Not all students choose to have sexual intercourse. A survey of Minnesota college students indicated that 28 percent had not been sexually active in the past twelve months; 22 percent had never been sexually active. Moreover, 77.8 percent said they had no sexual partner or just one sexual partner within the past twelve months.
Students base their decisions about sexual activity on different reasons. Some students choose not to have sex because they are worried about pregnancy, sexually transmitted infections, or what their parents will think. Others make a conscious decision to wait because they have not met the right person, or they feel they are too young. Still others choose to focus on school and feel a serious relationship—and sex—will come after college. Some make the decision based on religious beliefs.
Most people choose to remain abstinent at some time in their lives. Being abstinent is not the same as being sexless. Abstinence can be a choice about one’s body, mind, spirit, and sexual health, as well as a positive way of dealing with sexuality. While abstinent, men and women continue to have sexual thoughts and feelings.
Parents are a vital part of a student’s life. Students’ relationships with their parents help contribute to their mental well-being and adjustment to college. Meaningful discussions with your student about relationships, sexual information, facts, and the potential joys and risks of sexual activity are valuable and important.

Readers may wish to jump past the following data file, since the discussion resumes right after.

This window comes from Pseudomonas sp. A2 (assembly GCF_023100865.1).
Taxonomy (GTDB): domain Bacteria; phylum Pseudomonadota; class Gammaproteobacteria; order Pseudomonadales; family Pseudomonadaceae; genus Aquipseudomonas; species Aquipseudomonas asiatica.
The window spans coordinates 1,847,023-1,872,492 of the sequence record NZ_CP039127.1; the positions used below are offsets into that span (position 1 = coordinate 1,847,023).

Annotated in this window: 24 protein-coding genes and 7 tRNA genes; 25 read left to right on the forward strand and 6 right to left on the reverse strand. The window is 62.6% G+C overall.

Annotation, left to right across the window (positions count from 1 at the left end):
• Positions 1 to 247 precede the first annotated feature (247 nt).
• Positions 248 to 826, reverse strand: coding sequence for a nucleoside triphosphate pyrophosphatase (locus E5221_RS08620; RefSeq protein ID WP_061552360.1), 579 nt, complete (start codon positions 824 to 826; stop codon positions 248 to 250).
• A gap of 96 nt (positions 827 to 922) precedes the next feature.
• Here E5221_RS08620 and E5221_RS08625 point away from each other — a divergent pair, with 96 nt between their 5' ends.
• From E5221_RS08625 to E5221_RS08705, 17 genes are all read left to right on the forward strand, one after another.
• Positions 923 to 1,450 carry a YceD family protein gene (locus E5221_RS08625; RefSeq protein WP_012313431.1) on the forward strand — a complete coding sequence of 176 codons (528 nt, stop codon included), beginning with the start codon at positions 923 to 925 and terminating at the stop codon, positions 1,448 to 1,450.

Communicating with your student about your own beliefs and values is part of the relationship. As you express your attitude and explain your reasoning, you give your student the knowledge and confidence to make his or her own decisions and the skills to be able to find answers to questions he or she may have.
Communication with college students is most effective in an open, nonjudgmental climate where there is mutual dialogue between parent and student. Research has shown that parents often feel uncomfortable discussing sexual topics with their student for a number of different reasons—they don’t want to embarrass their student, they don’t want to embarrass themselves, they think their student does not want to discuss sex, or they simply don’t know how to talk about it. Therefore, many parents focus on physical development and sexual safety—or ignore the topic altogether—rather than discuss sex as a personal or relationship-based topic. As a parent, you can speak with your student about the powerful emotions of attachment in relationships, responsibility for actions, sexual decision-making, respect for individual rights, and the impact that alcohol has on sexual behavior.
- Keep the lines of communication open, your child is now an adult
- When initiating a conversation about sex and sexuality, it can be easier to begin by talking about relationships
- Discuss qualities that you both feel are important to a healthy relationship, such as communication, trust, mutual respect, and safety; share why you feel these qualities are important and what qualities in a relationship or partner are harmful or destructive
- You can use news stories and current events to introduce the topic, as well as indirect questions about sexual activity on campus (“I’ve been seeing a lot on TV about sex and college students during spring break. Do you think students at your school consider casual sex the norm?”)
- Acknowledge choices and personal responsibility, and avoid demands
- Offer physical and emotional closeness, but respect your student’s need for privacy and independence
- Appreciate your student for his/her unique strengths